Question About The Effect Of Meteor Impacts On The Sun's Output

Discussion in 'General Science' started by Glenn Holland, Apr 12, 2015.

  1. Glenn Holland

    Thread Starter Member

    Dec 26, 2014
    It is well known that the Sun and other stars are powered by thermonuclear fusion which requires an enormous temperature and pressure in the core central region.

    However the Sun is frequently hit by meteors which have a lot of kinetic energy. Depending on their velocity, the meteors may disintegrate in the lower corona or possibly penetrate the photosphere and disintegrate.

    In the latter case, the kinetic energy would be converted to heat which would add to the heat in the normal convection process and be quickly radiated from the photosphere. However, the impact might also create a pressure wave that propagates throughout the entire Solar interior and pass through the core.

    My theory is that the pressure wave would add to the existing pressure in the core and temporarily intensify the nuclear fusion process. In essence, this would create an "Energy Amplifier" effect because the ordinary kinetic energy would trigger an increase in the generation of nuclear energy and there would be a net "gain" in energy output. The increase in nuclear energy would be only a short pulse, then the fusion process would return to normal.

    Today, the energy amplifier effect may not produce a significant change in the Sun's output. However I believe it would have been significant in the "Protostar" phase when the accretion process was very strong.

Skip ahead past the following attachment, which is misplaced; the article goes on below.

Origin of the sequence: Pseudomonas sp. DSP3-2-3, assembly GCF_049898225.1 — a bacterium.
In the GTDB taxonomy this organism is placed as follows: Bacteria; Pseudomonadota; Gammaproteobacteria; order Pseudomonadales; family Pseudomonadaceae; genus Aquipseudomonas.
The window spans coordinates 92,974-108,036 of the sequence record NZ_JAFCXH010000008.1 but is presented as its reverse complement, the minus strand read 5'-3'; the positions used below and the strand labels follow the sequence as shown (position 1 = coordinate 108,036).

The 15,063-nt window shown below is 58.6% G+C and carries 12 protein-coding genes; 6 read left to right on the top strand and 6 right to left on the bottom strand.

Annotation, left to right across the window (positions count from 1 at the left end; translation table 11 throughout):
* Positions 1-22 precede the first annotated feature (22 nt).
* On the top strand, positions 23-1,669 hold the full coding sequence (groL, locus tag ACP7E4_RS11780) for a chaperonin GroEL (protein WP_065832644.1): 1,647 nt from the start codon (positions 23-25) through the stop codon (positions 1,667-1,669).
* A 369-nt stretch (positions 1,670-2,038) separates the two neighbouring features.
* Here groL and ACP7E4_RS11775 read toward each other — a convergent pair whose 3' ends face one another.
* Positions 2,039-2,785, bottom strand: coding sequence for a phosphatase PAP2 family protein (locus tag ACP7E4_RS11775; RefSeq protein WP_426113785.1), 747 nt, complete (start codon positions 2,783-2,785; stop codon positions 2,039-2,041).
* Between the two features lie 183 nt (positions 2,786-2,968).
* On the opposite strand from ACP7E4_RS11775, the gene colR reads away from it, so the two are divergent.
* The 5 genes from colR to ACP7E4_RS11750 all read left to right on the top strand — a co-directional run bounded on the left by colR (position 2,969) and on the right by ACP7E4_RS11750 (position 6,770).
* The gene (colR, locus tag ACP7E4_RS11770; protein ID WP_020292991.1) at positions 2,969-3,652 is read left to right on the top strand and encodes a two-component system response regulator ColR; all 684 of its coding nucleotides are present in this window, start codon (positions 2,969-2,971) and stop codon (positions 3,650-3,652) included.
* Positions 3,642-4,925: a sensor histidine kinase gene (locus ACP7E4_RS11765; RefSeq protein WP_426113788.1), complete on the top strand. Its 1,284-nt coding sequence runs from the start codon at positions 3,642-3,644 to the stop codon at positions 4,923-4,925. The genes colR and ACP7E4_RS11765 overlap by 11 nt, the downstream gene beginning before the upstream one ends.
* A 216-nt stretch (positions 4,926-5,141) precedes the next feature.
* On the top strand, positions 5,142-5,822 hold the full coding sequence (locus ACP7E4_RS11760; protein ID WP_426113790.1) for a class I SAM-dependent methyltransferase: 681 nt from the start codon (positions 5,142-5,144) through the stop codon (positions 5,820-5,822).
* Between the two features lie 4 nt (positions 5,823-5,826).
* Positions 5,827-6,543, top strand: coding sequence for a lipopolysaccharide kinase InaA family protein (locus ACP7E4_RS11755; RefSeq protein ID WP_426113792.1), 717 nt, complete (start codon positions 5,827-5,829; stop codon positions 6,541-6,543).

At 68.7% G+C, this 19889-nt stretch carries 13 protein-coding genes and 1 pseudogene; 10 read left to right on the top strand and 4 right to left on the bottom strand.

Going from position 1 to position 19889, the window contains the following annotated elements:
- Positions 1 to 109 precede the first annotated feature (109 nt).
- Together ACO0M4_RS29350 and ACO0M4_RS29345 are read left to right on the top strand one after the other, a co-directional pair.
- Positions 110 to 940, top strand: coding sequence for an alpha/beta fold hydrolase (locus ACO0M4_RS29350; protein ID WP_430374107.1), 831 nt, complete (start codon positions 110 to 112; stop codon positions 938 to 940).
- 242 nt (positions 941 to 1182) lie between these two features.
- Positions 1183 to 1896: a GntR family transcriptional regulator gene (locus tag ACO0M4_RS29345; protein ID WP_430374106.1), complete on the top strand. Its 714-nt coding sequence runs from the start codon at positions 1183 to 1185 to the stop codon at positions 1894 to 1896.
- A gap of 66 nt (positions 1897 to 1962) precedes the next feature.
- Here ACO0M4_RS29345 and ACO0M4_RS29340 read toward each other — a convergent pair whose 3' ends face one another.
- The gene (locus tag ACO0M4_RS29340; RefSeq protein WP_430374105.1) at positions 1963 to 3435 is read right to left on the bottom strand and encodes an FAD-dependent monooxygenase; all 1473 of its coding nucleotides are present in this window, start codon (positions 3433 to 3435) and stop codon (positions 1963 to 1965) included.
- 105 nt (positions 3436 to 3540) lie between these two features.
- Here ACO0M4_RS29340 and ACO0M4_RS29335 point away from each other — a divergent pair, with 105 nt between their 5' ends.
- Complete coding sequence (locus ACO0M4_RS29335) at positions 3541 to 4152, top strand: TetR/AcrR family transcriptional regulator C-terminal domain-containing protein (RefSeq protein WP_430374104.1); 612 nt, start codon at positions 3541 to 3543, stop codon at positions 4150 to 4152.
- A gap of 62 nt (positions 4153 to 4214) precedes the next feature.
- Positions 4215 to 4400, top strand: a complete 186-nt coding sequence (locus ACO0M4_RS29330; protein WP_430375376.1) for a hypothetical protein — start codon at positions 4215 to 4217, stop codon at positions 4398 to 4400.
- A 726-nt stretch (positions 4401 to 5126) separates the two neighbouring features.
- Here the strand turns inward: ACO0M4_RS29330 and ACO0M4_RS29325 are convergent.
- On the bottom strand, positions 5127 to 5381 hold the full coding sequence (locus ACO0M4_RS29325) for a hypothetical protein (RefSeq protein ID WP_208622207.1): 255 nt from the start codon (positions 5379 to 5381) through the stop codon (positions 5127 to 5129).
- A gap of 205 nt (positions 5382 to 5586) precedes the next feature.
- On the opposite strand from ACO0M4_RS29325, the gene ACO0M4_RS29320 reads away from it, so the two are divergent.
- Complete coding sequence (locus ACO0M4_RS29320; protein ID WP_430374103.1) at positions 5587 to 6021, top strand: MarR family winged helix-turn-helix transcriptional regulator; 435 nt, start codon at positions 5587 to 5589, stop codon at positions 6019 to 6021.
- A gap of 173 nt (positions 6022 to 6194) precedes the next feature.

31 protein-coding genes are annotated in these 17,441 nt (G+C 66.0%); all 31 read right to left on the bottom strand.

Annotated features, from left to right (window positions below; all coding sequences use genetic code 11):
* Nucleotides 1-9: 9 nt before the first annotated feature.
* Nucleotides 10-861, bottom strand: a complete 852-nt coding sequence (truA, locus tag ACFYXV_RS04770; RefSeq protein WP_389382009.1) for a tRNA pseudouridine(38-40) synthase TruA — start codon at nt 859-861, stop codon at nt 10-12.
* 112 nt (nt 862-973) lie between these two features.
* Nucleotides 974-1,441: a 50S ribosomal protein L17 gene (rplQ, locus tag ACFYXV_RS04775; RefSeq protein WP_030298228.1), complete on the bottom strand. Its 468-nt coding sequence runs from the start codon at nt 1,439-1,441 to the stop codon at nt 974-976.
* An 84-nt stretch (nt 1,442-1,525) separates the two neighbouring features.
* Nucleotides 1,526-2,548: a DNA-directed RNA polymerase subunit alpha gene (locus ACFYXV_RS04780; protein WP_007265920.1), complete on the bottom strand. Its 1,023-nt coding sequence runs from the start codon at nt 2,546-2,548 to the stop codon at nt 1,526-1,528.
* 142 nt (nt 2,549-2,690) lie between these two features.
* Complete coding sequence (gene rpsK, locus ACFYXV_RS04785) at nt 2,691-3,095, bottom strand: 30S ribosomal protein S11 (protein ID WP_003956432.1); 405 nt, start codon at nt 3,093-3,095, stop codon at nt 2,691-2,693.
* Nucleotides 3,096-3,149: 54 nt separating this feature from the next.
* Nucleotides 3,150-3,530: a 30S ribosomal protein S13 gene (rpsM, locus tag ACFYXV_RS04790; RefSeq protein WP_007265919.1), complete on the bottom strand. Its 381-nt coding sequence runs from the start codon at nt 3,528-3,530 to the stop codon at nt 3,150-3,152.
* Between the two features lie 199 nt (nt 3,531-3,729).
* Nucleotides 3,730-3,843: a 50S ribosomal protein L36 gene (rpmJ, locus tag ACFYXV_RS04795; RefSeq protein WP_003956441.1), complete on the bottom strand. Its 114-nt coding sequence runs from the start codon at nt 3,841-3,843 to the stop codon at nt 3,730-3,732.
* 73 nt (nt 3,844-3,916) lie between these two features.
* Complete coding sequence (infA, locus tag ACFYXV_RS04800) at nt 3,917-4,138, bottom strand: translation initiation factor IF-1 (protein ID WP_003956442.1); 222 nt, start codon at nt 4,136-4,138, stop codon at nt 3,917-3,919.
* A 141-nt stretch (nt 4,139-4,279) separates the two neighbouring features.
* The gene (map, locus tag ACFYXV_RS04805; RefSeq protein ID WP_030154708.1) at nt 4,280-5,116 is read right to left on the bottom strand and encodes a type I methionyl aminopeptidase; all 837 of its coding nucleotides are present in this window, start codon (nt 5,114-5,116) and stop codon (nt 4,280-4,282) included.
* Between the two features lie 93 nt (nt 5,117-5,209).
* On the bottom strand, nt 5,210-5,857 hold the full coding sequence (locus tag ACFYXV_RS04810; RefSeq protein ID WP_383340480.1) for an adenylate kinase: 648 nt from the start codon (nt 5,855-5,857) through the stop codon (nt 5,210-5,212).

Last edited: Apr 13, 2015
  2. Wendy


    Mar 24, 2008
    Given the size of the sun I am dubious. A full planet doesn't compare with the sun as a meteor or comet would compare with Jupiter.
  3. Kermit2

    AAC Fanatic!

    Feb 5, 2010
    the sun could hold approx. 1 million Earths and the Earth could hold about the same number of extinction event sized meteors. So it is literally a drop of water in the ocean having an effect on sea level type thing.
  4. takao21203

    Distinguished Member

    Apr 28, 2012
    what happens throw a pine needle into fire...
  5. WBahn


    Mar 31, 2012
    Agreed -- as long as the drop is about 2 million cubic yards, which is roughly the payload of about ten supertankers. Clearly would have no appreciable effect on anything.
  6. BR-549

    Well-Known Member

    Sep 22, 2013
    We have to do much more, to find out what is out there.

    We hardly know anything of what is around us locally.

    We think we belong to a small local group....that might be related to another small group....that might be in the spiral....that we think we are in. We might not be in the spiral.

    50% of all astronomy should be devoted to local study immediately.

    By local I mean the spiral neighbourhood close to see how we fit and move with it.

    We need to find what Sol is orbiting. And then what Sol Sr. is orbiting, etc.

    The galaxy is not a disk. As you step out from the center, the orbit planes shift 90 degrees to the perpendicular. As you proceed outward, they continue to shift or rotate in the same direction. This causes helical spirals.

    Back to your premise.

    Like most I doubt anything solar would pose much effect.

    If we do belong to the local group, what kind of objects are flying around this nest? And the next nest.

    Maybe every couple of million years we get in the area of the nest where very large objects hover.

    A large relatively cool, heavy element body could put the damps on a light element star.

    And I would think a lot of stars have been blown up because of collision, not age.

    We have the equipment now.

    We need to plot and analyze local movement.
  7. Glenn Holland

    Thread Starter Member

    Dec 26, 2014